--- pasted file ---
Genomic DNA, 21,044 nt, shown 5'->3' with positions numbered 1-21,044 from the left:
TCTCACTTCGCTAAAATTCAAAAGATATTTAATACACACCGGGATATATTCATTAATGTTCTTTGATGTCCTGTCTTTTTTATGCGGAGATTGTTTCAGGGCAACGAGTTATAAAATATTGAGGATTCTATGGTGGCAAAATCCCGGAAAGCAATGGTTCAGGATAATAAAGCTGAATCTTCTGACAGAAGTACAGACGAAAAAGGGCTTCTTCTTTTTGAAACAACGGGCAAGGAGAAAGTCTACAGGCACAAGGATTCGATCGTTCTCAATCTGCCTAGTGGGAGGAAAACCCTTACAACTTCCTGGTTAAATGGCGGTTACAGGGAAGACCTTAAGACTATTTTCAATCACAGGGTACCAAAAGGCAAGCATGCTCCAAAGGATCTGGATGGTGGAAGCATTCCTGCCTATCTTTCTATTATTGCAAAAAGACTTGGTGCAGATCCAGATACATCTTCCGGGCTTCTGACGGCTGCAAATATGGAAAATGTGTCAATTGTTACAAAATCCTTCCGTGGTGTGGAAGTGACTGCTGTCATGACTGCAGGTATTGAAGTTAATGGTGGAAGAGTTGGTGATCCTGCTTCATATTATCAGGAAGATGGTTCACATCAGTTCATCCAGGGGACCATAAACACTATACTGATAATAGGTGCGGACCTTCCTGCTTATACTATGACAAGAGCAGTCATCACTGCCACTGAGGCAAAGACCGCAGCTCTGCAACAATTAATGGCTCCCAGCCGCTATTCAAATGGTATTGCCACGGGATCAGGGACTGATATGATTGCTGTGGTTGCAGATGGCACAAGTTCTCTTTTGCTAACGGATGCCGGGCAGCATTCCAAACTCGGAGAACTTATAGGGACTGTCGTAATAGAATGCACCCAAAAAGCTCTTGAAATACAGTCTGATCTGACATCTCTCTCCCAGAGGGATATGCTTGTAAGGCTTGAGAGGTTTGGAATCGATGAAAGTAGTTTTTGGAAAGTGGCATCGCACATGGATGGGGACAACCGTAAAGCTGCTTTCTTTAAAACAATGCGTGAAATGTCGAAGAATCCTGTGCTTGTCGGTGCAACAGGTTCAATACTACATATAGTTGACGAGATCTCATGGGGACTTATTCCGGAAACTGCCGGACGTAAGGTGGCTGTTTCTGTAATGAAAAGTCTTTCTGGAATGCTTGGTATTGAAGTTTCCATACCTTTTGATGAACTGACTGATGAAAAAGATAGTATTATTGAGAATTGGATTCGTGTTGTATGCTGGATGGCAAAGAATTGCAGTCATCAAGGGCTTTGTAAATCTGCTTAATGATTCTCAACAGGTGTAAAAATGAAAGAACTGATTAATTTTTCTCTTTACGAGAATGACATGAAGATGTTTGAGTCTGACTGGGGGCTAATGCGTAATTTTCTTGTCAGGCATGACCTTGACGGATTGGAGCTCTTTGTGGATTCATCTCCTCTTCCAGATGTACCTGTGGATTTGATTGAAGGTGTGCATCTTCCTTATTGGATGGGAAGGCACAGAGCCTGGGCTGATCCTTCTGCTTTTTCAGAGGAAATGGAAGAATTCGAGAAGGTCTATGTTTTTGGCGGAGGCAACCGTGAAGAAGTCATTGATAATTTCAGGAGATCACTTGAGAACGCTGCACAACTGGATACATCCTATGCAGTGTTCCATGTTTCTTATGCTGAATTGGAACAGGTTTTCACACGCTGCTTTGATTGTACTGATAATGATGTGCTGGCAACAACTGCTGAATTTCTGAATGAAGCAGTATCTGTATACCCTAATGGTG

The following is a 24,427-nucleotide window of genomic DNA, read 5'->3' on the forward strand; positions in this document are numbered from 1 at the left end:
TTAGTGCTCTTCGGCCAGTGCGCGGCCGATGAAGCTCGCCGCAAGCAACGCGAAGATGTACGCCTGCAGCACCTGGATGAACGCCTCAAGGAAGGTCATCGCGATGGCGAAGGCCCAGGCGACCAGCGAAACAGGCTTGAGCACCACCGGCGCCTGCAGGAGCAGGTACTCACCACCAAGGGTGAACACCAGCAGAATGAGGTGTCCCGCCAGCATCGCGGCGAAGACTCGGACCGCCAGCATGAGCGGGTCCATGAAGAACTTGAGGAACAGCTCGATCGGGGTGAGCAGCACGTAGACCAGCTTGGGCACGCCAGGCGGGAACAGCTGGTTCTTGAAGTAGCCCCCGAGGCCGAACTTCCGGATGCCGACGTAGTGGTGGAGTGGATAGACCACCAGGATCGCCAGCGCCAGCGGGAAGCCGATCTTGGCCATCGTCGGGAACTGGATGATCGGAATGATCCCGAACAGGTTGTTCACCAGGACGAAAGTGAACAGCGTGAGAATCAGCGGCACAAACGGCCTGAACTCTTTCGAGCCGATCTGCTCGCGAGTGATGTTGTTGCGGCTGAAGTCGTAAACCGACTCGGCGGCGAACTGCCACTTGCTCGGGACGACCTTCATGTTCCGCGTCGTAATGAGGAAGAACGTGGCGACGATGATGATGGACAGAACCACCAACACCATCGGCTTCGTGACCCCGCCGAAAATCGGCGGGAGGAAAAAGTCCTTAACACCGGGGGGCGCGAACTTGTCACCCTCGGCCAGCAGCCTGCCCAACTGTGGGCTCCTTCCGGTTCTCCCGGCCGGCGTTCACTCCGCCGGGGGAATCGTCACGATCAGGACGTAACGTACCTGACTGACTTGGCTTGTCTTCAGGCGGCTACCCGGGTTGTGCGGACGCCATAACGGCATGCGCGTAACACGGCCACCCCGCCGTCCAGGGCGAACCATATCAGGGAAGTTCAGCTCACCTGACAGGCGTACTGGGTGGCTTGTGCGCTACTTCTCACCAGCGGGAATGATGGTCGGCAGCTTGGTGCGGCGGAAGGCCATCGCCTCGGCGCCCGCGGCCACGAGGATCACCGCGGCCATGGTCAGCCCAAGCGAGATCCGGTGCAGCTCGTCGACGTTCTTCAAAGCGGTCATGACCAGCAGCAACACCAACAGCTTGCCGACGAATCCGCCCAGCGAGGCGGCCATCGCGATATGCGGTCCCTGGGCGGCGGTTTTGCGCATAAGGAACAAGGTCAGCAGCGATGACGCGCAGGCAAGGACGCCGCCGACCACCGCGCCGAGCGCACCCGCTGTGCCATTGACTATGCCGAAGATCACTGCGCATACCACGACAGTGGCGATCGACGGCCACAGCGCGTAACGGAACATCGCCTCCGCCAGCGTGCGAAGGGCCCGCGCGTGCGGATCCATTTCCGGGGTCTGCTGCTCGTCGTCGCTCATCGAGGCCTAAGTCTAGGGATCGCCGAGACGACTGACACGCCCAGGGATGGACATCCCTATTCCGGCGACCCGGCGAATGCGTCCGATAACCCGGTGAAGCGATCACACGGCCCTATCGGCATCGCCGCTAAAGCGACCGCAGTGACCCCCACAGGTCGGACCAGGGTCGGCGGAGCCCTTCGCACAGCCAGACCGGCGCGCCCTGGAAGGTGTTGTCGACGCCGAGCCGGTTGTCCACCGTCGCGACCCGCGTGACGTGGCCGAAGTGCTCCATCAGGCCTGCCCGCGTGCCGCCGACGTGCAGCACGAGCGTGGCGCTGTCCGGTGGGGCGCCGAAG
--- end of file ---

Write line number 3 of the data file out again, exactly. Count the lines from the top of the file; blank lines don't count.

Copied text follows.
The following is a 24,427-nucleotide window of genomic DNA, read 5'->3' on the forward strand; positions in this document are numbered from 1 at the left end: